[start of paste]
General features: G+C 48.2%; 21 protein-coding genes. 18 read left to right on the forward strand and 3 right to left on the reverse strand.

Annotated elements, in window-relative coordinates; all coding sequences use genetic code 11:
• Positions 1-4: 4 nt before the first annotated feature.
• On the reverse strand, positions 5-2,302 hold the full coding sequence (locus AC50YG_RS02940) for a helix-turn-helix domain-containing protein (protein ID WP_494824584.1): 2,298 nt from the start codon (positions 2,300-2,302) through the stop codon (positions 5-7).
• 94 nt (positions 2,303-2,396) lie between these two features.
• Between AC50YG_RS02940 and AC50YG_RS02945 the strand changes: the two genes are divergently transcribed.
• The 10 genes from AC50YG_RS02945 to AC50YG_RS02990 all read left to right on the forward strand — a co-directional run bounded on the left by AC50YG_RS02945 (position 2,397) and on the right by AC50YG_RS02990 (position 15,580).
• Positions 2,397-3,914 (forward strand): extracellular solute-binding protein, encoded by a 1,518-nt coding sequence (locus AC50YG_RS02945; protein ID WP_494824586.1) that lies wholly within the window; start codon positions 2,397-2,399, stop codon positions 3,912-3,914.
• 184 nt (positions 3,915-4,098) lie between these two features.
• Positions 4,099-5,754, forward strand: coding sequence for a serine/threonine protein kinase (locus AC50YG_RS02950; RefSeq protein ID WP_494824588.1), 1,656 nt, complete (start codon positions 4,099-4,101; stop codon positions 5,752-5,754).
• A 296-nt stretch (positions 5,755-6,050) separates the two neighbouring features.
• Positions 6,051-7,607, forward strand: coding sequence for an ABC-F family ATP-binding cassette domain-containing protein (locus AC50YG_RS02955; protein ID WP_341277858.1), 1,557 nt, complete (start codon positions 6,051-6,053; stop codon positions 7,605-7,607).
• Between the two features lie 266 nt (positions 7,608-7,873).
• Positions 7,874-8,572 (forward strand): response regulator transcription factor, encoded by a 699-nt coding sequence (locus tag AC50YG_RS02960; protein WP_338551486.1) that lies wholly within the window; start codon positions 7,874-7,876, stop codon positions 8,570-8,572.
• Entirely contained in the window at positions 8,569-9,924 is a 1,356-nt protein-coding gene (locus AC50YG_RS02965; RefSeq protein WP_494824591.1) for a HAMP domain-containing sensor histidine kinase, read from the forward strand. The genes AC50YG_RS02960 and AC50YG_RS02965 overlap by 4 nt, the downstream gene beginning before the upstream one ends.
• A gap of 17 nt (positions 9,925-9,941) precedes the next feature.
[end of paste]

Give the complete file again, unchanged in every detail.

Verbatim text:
General features: G+C 48.2%; 21 protein-coding genes. 18 read left to right on the forward strand and 3 right to left on the reverse strand.

Annotated elements, in window-relative coordinates; all coding sequences use genetic code 11:
• Positions 1-4: 4 nt before the first annotated feature.
• On the reverse strand, positions 5-2,302 hold the full coding sequence (locus AC50YG_RS02940) for a helix-turn-helix domain-containing protein (protein ID WP_494824584.1): 2,298 nt from the start codon (positions 2,300-2,302) through the stop codon (positions 5-7).
• 94 nt (positions 2,303-2,396) lie between these two features.
• Between AC50YG_RS02940 and AC50YG_RS02945 the strand changes: the two genes are divergently transcribed.
• The 10 genes from AC50YG_RS02945 to AC50YG_RS02990 all read left to right on the forward strand — a co-directional run bounded on the left by AC50YG_RS02945 (position 2,397) and on the right by AC50YG_RS02990 (position 15,580).
• Positions 2,397-3,914 (forward strand): extracellular solute-binding protein, encoded by a 1,518-nt coding sequence (locus AC50YG_RS02945; protein ID WP_494824586.1) that lies wholly within the window; start codon positions 2,397-2,399, stop codon positions 3,912-3,914.
• 184 nt (positions 3,915-4,098) lie between these two features.
• Positions 4,099-5,754, forward strand: coding sequence for a serine/threonine protein kinase (locus AC50YG_RS02950; RefSeq protein ID WP_494824588.1), 1,656 nt, complete (start codon positions 4,099-4,101; stop codon positions 5,752-5,754).
• A 296-nt stretch (positions 5,755-6,050) separates the two neighbouring features.
• Positions 6,051-7,607, forward strand: coding sequence for an ABC-F family ATP-binding cassette domain-containing protein (locus AC50YG_RS02955; protein ID WP_341277858.1), 1,557 nt, complete (start codon positions 6,051-6,053; stop codon positions 7,605-7,607).
• Between the two features lie 266 nt (positions 7,608-7,873).
• Positions 7,874-8,572 (forward strand): response regulator transcription factor, encoded by a 699-nt coding sequence (locus tag AC50YG_RS02960; protein WP_338551486.1) that lies wholly within the window; start codon positions 7,874-7,876, stop codon positions 8,570-8,572.
• Entirely contained in the window at positions 8,569-9,924 is a 1,356-nt protein-coding gene (locus AC50YG_RS02965; RefSeq protein WP_494824591.1) for a HAMP domain-containing sensor histidine kinase, read from the forward strand. The genes AC50YG_RS02960 and AC50YG_RS02965 overlap by 4 nt, the downstream gene beginning before the upstream one ends.
• A gap of 17 nt (positions 9,925-9,941) precedes the next feature.